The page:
SEN. WALTER HUDDLESTON (D-Ky.) raises a fair question -- and certainly the one most on people's minds -- about the administration's new refugee bill, which is about to come to the Senate floor. Given the relentless capacity of the rest of the world to generate refugees, he asks, how can the United States be sure it won'd be swamped? His own answer is to allow refugee admissions, over the 50,000 "normal" flow specified in the bill, only up to the overall legal immigration ceiling. Additional refugee admissions would come out of regular immigration quotas. By contrast, the administration bill would let the president consult with Congress to set the ceiling each year. This year, even without a new law, the refugee figure is about 200,000.

Mr. Huddleston is right in observing that, in these pinched times, various elements of American society have reservations about accepting too many refugees. These reservations are deplorable or prudent, depending on your point of view, but they are understandable and they do exist. The senator is wrong, however, in giving currency to the notion that the new bill would open the gates. Even if you can imagine a president's ignoring the constraints of public opinion, the bill's provisions for consultation on the refugee ceiling, not to speak of the requirement for congressional funding of refugee resettlement, ensure a continuing congressional rein.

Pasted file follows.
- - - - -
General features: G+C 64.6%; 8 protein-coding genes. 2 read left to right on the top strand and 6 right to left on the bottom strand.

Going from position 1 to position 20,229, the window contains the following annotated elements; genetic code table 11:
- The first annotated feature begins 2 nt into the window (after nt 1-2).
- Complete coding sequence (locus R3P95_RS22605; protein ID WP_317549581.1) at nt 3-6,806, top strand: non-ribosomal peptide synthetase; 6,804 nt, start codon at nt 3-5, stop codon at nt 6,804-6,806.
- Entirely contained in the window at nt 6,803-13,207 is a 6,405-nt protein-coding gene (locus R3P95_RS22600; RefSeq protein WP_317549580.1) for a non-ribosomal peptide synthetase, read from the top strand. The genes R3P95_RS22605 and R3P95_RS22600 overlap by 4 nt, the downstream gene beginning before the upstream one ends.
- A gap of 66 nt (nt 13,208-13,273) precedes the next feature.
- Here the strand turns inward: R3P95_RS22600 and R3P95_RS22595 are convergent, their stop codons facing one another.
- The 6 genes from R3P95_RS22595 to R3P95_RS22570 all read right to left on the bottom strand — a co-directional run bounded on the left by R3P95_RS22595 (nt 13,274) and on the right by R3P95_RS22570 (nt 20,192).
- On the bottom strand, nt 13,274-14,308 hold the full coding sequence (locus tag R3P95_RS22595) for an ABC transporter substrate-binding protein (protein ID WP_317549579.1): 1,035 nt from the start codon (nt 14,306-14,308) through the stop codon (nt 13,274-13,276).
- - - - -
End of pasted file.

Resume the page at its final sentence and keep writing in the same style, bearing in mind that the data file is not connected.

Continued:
In fact, the administration's bill, which is supported by those legislators most experienced in refugee matters, is not an extravagant affair. It would establish a permanent structure, in place of the existing mishmash, for processing refugee admissions. It would bring the ceilings for "normal" flows, and the procedures for coping with "emergency" flows, into closer line with the requirements of American foreign policy and American tradition as successive presidents have determined them. But the bill would not preempt the more comprehensive conclusions expected from the two-year study that a Select Committee on Immigration and Refugee Policy was commissioned to make last year. And most assuredly, it would not allow in "too many" refugees.